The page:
Beginning To Explore “Spiritual Maturity” For the Rest of Us

Messing With the Spiritual Growth Model

Recently I saw a video from a men’s ministry group. The leader of the organization talked about making “spiritually mature” disciples. Apparently, he knew what that would look like and how to get men to that point. By engaging in his program, he would help men get there. I applaud his sincere heart. In the South they’d say, “Bless his heart!” Which means, “Nice try, partner.” Yet, this experience has really got me thinking about spiritual maturity. It has sent me on an exploration I’d like to share with you over the next few weeks. 

I feel like David picking up some stones to throw at Goliath. I am a nobody looking to conquer a huge behemoth so advocated by evangelical Christians. The task is way beyond me. However, there is so much confusion and misinformation surrounding “spiritual maturity” that someone needs to take it on. I’m foolish enough to try. 

Everyone believes in spiritual maturity, right? Isn’t that the goal of the Christian life? Don’t we all want to grow spiritually until we reach maturity? Who would question that idea? 

Please bear with me. I’ll be doing lots of thinking out loud. I’ll be challenging some core beliefs. I’ll be messing with a few commonly accepted ideas. I’ll be questioning my own questions. I’ll be attempting to formulate a fuller and more robust “model” for our spiritual lives. I am no expert on these things. I just have a desire to see where the evidence leads. 

My goal is to help you enter more fully into the life God has designed for you. I think that the current model of spiritual maturity may be hindering you from that fuller life. I want to see if that’s true or not.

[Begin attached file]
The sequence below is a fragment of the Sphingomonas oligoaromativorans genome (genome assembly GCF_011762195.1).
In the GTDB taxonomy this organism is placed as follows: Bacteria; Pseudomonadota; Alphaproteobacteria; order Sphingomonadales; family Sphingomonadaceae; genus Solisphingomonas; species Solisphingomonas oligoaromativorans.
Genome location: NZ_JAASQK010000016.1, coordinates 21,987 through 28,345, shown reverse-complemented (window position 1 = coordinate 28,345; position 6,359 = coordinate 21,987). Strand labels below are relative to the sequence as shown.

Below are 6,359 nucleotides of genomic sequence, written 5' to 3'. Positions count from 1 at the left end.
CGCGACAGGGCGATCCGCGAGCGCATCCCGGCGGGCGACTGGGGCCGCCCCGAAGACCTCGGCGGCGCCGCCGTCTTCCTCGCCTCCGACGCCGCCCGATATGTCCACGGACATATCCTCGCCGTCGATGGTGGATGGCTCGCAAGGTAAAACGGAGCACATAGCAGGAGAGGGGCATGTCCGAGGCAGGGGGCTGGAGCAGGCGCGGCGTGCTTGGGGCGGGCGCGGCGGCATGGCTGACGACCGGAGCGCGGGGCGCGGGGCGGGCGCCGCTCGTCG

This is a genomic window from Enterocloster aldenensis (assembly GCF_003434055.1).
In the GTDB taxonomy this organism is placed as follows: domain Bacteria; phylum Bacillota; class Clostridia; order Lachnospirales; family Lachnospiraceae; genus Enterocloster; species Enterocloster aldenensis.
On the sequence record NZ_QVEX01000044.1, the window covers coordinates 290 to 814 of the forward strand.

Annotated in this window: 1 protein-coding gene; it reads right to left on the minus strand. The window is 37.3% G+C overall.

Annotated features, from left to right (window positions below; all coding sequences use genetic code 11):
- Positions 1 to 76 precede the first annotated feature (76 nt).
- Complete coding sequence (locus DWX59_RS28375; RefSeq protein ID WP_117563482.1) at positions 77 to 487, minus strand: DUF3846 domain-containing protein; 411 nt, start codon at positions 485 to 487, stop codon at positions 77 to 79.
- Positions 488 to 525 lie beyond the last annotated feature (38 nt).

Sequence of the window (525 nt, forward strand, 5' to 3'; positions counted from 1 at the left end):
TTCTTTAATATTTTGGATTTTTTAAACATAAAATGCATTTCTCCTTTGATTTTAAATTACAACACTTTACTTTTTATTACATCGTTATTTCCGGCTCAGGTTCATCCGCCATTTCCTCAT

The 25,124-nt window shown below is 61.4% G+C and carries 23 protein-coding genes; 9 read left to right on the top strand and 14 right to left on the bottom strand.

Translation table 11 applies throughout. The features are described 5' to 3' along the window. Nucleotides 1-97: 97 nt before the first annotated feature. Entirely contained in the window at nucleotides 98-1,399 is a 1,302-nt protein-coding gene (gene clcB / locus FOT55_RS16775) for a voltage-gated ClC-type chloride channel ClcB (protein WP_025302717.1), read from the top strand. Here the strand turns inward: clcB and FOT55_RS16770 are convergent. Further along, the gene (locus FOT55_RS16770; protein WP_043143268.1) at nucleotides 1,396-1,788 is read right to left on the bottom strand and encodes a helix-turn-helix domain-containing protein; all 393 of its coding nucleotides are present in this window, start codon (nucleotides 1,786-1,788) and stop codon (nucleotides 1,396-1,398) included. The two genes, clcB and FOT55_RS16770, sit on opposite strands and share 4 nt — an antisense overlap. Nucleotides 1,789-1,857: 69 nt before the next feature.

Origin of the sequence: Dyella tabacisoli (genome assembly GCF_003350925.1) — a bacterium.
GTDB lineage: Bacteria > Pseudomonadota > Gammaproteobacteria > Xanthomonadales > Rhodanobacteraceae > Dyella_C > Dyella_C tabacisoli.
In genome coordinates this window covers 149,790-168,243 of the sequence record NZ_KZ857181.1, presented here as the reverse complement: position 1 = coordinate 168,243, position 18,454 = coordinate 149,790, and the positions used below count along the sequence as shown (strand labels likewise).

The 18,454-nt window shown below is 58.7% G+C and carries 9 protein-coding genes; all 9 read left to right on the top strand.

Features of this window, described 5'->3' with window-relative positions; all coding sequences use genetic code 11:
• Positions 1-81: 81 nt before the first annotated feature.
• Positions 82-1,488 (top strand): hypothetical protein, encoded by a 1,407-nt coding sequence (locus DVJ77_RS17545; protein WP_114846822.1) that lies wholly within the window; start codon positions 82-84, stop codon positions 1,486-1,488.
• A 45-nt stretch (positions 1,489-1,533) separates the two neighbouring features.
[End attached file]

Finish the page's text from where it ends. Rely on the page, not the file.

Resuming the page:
You can get in on the exploration by reading these posts, by seeking to understand, by asking questions, and by sharing this information with others. 

Let me begin with two statements that will get you thinking: 

  1. Jesus does not invite you to be spiritually mature. He invites you to be perfect. “You therefore must be perfect, as your heavenly Father is perfect” (Matthew 5.48). 
  2. “While most Americans are relatively content with their spirituality ‘as is,’ millions aspire to grow spiritually.” This statement comes from a 2009 report of the Barna Research Group. The full report can be found here. I’ll be referring to it from time to time. 

Thank you for engaging The UnCommon Journey were the approach to the Christian life is real, unconventional, and substantial. Our only goal is your spiritual flourishing. I want you to live life fully in the life of the Trinity. 

Do you have questions about “spiritual maturity?” Send them to me below. Thanks!! 

Dr. K   

One Practice That Shapes You Into A Thankful Person

"Giving thanks always and for everything..."

The practice of giving thanks for all things continues to mystify me. I am still learning and therefore inconsistent – like yesterday when I honked at a guy who stopped his Lexus in front of me in the flow of traffic. I didn’t even think to say, “Thank you.” Yet, I’d like to invite you to journey me in this effort. You are invited to radically give thanks for ALL things. 

In obedience to Ephesians 5.20 — giving thanks always and for everything to God the Father in the name of our Lord Jesus Christ — and taking this verse literally, develop a thankful heart.

Here’s the practice: Say “Thank you” for everything you see and experience.


  1. Resist the temptation to analyze the thing or experience – “This is worth being thankful for; this is not.” Don’t classify or evaluate. Just say “Thank you.”
  2. Resist the temptation to add an outcome to the thing or experience – Thank you for ________ because ___________. Just say “Thank you.” For example: You might want to say, “Thank you for the rain because it makes the veggies grow.” No! Just say “Thank you for the rain.” This removes your attempt to be in charge and control outcomes.